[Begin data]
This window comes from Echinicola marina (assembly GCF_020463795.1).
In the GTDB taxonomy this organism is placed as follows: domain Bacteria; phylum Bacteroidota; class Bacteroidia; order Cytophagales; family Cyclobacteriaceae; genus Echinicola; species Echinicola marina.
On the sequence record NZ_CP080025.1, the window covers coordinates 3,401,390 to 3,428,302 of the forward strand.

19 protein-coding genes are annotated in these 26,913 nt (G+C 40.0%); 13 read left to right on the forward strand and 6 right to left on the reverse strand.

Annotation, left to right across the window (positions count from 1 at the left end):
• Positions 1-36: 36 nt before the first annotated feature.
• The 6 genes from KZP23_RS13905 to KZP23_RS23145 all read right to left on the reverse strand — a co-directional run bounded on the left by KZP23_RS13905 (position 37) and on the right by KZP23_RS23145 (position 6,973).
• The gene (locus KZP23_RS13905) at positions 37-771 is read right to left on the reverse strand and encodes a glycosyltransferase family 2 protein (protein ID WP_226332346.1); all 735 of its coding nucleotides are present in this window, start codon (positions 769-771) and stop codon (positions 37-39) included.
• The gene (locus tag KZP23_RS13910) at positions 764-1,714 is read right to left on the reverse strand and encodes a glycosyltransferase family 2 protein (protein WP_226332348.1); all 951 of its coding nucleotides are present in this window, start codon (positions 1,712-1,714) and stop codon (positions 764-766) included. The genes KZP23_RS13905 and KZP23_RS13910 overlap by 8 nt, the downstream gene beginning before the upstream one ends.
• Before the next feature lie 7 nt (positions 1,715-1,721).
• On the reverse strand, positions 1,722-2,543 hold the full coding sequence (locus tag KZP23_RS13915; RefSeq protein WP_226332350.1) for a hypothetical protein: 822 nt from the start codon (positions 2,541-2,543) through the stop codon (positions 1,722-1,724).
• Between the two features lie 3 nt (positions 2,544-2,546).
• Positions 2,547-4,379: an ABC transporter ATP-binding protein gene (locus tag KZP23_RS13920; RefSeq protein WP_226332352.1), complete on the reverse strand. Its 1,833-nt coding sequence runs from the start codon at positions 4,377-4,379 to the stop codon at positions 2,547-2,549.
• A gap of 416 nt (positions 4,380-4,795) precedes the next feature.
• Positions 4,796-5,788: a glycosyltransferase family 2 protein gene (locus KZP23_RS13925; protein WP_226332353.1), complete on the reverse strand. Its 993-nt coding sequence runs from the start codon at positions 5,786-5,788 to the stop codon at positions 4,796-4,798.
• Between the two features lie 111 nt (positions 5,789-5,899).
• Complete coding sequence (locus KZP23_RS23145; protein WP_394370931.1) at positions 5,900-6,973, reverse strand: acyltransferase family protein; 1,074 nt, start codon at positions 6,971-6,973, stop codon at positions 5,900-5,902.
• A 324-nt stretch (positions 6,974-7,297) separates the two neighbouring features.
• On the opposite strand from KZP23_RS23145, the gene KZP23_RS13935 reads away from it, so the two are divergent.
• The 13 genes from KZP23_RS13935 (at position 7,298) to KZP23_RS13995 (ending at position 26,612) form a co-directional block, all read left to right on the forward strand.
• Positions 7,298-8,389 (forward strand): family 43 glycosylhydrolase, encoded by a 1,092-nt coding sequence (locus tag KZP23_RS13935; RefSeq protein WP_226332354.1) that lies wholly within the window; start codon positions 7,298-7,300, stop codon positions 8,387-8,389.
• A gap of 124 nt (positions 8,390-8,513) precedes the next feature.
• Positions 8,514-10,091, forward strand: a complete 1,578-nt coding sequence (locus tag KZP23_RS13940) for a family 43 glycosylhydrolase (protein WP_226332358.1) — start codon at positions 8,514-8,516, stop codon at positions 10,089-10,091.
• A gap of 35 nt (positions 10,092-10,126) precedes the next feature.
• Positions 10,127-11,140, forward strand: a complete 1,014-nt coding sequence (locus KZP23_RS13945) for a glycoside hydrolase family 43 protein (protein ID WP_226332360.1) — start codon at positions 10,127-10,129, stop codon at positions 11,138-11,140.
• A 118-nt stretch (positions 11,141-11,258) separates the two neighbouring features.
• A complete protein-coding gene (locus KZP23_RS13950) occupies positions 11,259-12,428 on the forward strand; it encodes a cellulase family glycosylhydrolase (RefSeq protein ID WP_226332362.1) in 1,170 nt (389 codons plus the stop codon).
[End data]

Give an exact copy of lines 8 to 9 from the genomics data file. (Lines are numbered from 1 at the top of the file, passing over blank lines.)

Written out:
• The gene (locus KZP23_RS13905) at positions 37-771 is read right to left on the reverse strand and encodes a glycosyltransferase family 2 protein (protein ID WP_226332346.1); all 735 of its coding nucleotides are present in this window, start codon (positions 769-771) and stop codon (positions 37-39) included.
• The gene (locus tag KZP23_RS13910) at positions 764-1,714 is read right to left on the reverse strand and encodes a glycosyltransferase family 2 protein (protein WP_226332348.1); all 951 of its coding nucleotides are present in this window, start codon (positions 1,712-1,714) and stop codon (positions 764-766) included. The genes KZP23_RS13905 and KZP23_RS13910 overlap by 8 nt, the downstream gene beginning before the upstream one ends.